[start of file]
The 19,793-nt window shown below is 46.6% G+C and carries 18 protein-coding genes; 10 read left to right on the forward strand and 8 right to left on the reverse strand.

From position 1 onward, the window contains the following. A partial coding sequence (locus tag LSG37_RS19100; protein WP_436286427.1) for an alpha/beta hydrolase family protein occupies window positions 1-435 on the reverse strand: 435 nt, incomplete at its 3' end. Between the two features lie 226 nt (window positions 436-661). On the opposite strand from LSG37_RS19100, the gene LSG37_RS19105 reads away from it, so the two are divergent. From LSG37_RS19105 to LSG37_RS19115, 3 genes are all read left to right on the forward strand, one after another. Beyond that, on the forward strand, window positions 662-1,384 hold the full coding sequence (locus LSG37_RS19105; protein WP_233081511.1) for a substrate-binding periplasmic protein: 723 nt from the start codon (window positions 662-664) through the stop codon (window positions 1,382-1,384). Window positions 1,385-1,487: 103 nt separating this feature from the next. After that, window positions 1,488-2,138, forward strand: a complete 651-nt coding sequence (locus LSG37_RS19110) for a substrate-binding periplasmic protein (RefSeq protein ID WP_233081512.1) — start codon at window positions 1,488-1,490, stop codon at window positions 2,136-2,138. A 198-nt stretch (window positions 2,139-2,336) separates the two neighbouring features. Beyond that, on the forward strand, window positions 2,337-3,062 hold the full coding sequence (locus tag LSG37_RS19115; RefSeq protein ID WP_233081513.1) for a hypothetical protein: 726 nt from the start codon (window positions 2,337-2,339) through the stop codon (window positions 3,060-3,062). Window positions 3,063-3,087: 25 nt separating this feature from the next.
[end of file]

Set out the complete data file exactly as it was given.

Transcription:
The 19,793-nt window shown below is 46.6% G+C and carries 18 protein-coding genes; 10 read left to right on the forward strand and 8 right to left on the reverse strand.

From position 1 onward, the window contains the following. A partial coding sequence (locus tag LSG37_RS19100; protein WP_436286427.1) for an alpha/beta hydrolase family protein occupies window positions 1-435 on the reverse strand: 435 nt, incomplete at its 3' end. Between the two features lie 226 nt (window positions 436-661). On the opposite strand from LSG37_RS19100, the gene LSG37_RS19105 reads away from it, so the two are divergent. From LSG37_RS19105 to LSG37_RS19115, 3 genes are all read left to right on the forward strand, one after another. Beyond that, on the forward strand, window positions 662-1,384 hold the full coding sequence (locus LSG37_RS19105; protein WP_233081511.1) for a substrate-binding periplasmic protein: 723 nt from the start codon (window positions 662-664) through the stop codon (window positions 1,382-1,384). Window positions 1,385-1,487: 103 nt separating this feature from the next. After that, window positions 1,488-2,138, forward strand: a complete 651-nt coding sequence (locus LSG37_RS19110) for a substrate-binding periplasmic protein (RefSeq protein ID WP_233081512.1) — start codon at window positions 1,488-1,490, stop codon at window positions 2,136-2,138. A 198-nt stretch (window positions 2,139-2,336) separates the two neighbouring features. Beyond that, on the forward strand, window positions 2,337-3,062 hold the full coding sequence (locus tag LSG37_RS19115; RefSeq protein ID WP_233081513.1) for a hypothetical protein: 726 nt from the start codon (window positions 2,337-2,339) through the stop codon (window positions 3,060-3,062). Window positions 3,063-3,087: 25 nt separating this feature from the next.